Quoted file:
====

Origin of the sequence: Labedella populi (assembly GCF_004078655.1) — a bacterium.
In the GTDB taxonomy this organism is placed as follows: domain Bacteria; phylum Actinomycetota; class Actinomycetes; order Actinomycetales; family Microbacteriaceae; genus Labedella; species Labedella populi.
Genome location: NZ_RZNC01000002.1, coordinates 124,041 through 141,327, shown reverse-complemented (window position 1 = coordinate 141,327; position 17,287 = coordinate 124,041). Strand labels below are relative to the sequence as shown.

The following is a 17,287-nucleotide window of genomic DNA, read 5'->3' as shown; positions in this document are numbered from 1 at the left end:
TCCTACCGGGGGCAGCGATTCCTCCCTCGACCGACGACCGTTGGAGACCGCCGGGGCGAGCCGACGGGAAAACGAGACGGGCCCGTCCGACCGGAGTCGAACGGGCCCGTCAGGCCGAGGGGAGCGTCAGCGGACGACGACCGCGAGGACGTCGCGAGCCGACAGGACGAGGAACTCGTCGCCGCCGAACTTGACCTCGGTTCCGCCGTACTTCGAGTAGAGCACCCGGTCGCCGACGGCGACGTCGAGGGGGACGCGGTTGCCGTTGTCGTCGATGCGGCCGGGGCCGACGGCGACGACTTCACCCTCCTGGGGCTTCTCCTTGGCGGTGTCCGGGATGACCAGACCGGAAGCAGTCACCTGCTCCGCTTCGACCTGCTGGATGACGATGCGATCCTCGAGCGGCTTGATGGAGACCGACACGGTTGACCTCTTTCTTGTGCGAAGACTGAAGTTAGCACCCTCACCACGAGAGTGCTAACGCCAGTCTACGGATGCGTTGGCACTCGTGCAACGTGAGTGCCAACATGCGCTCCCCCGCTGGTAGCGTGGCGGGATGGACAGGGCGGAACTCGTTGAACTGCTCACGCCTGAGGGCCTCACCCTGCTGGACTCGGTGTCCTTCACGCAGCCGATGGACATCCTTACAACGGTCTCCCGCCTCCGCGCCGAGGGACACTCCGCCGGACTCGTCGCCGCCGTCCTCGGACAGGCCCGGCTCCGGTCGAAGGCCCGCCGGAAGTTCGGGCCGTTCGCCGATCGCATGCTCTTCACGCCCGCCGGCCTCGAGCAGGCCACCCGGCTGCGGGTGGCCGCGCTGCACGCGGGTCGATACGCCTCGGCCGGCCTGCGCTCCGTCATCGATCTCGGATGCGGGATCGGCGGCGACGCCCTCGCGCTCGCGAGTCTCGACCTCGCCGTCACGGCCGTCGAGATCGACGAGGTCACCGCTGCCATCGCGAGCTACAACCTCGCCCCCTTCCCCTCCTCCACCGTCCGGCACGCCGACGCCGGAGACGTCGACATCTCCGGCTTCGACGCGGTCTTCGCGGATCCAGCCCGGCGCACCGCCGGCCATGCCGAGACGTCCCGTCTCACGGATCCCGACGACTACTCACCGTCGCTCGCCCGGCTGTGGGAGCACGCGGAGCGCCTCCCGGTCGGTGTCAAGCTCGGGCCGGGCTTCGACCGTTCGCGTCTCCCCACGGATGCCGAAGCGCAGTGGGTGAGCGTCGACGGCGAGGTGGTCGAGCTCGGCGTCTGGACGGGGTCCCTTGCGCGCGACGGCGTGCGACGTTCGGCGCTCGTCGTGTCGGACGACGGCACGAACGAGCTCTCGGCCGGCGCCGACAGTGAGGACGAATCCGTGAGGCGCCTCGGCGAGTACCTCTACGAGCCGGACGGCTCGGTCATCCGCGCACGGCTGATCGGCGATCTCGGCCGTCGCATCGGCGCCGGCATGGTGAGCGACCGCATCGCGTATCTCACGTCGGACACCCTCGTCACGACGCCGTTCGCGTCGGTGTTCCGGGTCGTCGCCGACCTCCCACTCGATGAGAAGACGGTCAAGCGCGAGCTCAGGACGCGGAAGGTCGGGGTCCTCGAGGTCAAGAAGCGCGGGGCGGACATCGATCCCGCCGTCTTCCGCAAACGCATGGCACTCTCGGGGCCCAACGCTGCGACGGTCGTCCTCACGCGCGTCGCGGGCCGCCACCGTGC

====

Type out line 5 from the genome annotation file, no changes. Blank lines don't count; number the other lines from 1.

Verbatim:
TCCTACCGGGGGCAGCGATTCCTCCCTCGACCGACGACCGTTGGAGACCGCCGGGGCGAGCCGACGGGAAAACGAGACGGGCCCGTCCGACCGGAGTCGAACGGGCCCGTCAGGCCGAGGGGAGCGTCAGCGGACGACGACCGCGAGGACGTCGCGAGCCGACAGGACGAGGAACTCGTCGCCGCCGAACTTGACCTCGGTTCCGCCGTACTTCGAGTAGAGCACCCGGTCGCCGACGGCGACGTCGAGGGGGACGCGGTTGCCGTTGTCGTCGATGCGGCCGGGGCCGACGGCGACGACTTCACCCTCCTGGGGCTTCTCCTTGGCGGTGTCCGGGATGACCAGACCGGAAGCAGTCACCTGCTCCGCTTCGACCTGCTGGATGACGATGCGATCCTCGAGCGGCTTGATGGAGACCGACACGGTTGACCTCTTTCTTGTGCGAAGACTGAAGTTAGCACCCTCACCACGAGAGTGCTAACGCCAGTCTACGGATGCGTTGGCACTCGTGCAACGTGAGTGCCAACATGCGCTCCCCCGCTGGTAGCGTGGCGGGATGGACAGGGCGGAACTCGTTGAACTGCTCACGCCTGAGGGCCTCACCCTGCTGGACTCGGTGTCCTTCACGCAGCCGATGGACATCCTTACAACGGTCTCCCGCCTCCGCGCCGAGGGACACTCCGCCGGACTCGTCGCCGCCGTCCTCGGACAGGCCCGGCTCCGGTCGAAGGCCCGCCGGAAGTTCGGGCCGTTCGCCGATCGCATGCTCTTCACGCCCGCCGGCCTCGAGCAGGCCACCCGGCTGCGGGTGGCCGCGCTGCACGCGGGTCGATACGCCTCGGCCGGCCTGCGCTCCGTCATCGATCTCGGATGCGGGATCGGCGGCGACGCCCTCGCGCTCGCGAGTCTCGACCTCGCCGTCACGGCCGTCGAGATCGACGAGGTCACCGCTGCCATCGCGAGCTACAACCTCGCCCCCTTCCCCTCCTCCACCGTCCGGCACGCCGACGCCGGAGACGTCGACATCTCCGGCTTCGACGCGGTCTTCGCGGATCCAGCCCGGCGCACCGCCGGCCATGCCGAGACGTCCCGTCTCACGGATCCCGACGACTACTCACCGTCGCTCGCCCGGCTGTGGGAGCACGCGGAGCGCCTCCCGGTCGGTGTCAAGCTCGGGCCGGGCTTCGACCGTTCGCGTCTCCCCACGGATGCCGAAGCGCAGTGGGTGAGCGTCGACGGCGAGGTGGTCGAGCTCGGCGTCTGGACGGGGTCCCTTGCGCGCGACGGCGTGCGACGTTCGGCGCTCGTCGTGTCGGACGACGGCACGAACGAGCTCTCGGCCGGCGCCGACAGTGAGGACGAATCCGTGAGGCGCCTCGGCGAGTACCTCTACGAGCCGGACGGCTCGGTCATCCGCGCACGGCTGATCGGCGATCTCGGCCGTCGCATCGGCGCCGGCATGGTGAGCGACCGCATCGCGTATCTCACGTCGGACACCCTCGTCACGACGCCGTTCGCGTCGGTGTTCCGGGTCGTCGCCGACCTCCCACTCGATGAGAAGACGGTCAAGCGCGAGCTCAGGACGCGGAAGGTCGGGGTCCTCGAGGTCAAGAAGCGCGGGGCGGACATCGATCCCGCCGTCTTCCGCAAACGCATGGCACTCTCGGGGCCCAACGCTGCGACGGTCGTCCTCACGCGCGTCGCGGGCCGCCACCGTGC